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"Besides Homer, there is Hesiod." These words still contain much truth today. Hesiod is a very important poet, and for this reason his two surviving poems, Theogony and Works and Days, deserve to be presented as accurately and attractively as possible. R. M. Frazer has done this: His new translations are faithful to the matter and spirit of the originals, and his commentary makes the poems understandable and enjoyable.
Hesiod is the first Greek and, therefore, the first European we can know as a real person, for, unlike Homer, he tells us about himself in his poems. Hesiod seems to have been a successful farmer and a rather gloomy though not humorless man. One suspects from his concern for the bachelor's lot and some rather unflattering remarks about women that he was never married. A close study of both poems reveals the same personality -that of a deeply religious man concerned with the problems of justice and fate.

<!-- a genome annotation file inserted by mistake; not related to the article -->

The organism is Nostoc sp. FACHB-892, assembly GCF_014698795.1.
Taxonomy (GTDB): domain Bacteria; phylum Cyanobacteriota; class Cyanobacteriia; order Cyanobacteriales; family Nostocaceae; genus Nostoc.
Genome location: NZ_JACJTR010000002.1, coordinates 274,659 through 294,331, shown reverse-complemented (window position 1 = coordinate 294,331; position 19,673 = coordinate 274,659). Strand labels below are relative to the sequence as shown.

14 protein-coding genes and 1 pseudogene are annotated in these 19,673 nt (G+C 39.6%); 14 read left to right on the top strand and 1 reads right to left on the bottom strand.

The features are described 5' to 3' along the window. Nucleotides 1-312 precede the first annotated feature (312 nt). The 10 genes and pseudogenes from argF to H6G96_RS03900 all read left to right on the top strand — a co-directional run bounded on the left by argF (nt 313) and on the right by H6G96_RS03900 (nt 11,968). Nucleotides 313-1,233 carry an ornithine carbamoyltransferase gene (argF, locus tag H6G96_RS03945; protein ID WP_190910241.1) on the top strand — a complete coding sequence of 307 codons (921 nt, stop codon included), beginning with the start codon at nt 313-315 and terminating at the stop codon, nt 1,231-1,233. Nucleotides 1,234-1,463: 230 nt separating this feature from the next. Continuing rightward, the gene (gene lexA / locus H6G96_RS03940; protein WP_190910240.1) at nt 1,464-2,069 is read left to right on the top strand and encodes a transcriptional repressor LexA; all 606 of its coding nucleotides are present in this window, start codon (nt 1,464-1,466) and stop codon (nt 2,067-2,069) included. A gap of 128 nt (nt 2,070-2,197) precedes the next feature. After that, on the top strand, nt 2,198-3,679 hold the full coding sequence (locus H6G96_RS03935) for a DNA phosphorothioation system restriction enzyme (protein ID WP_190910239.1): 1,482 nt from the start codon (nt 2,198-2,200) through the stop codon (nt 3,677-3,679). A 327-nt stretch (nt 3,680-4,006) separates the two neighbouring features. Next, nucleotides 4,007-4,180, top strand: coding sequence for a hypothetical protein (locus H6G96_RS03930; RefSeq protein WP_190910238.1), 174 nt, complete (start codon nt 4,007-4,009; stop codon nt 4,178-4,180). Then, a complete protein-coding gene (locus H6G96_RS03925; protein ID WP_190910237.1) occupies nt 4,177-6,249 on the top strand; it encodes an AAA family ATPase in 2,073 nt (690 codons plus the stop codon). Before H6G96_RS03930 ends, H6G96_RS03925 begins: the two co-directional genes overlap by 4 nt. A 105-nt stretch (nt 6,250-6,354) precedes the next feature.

The Theogony represents the first codification of the Greek pantheon. Hesiod, of course, did not invent the gods, but he gave the Greeks a clear picture of their forms, functions, and relationships. Thus, the poem deals with the high epic theme of the creation of the divine order of the world under the direction of Zeus. Works and Days, by contrast, considers justice and work in the context of Hesiod's own life. The difference in subject matter produces a difference in style: Theogony is strongly influenced by the epic conventions; Works and Days is more modern and freewheeling.
To get a fuller picture of Hesiod and his poems, we must try to understand him in relation to his times. The eighth century, when Hesiod lived, was the time of the great Greek awakening after the period of relative darkness ushered in by the fall of the old Mycenaean kingdoms around 1125 B.C. Hesiod thus lived at the beginning of the Greek classical period, and his poems influenced not only that age but also Western culture in our day.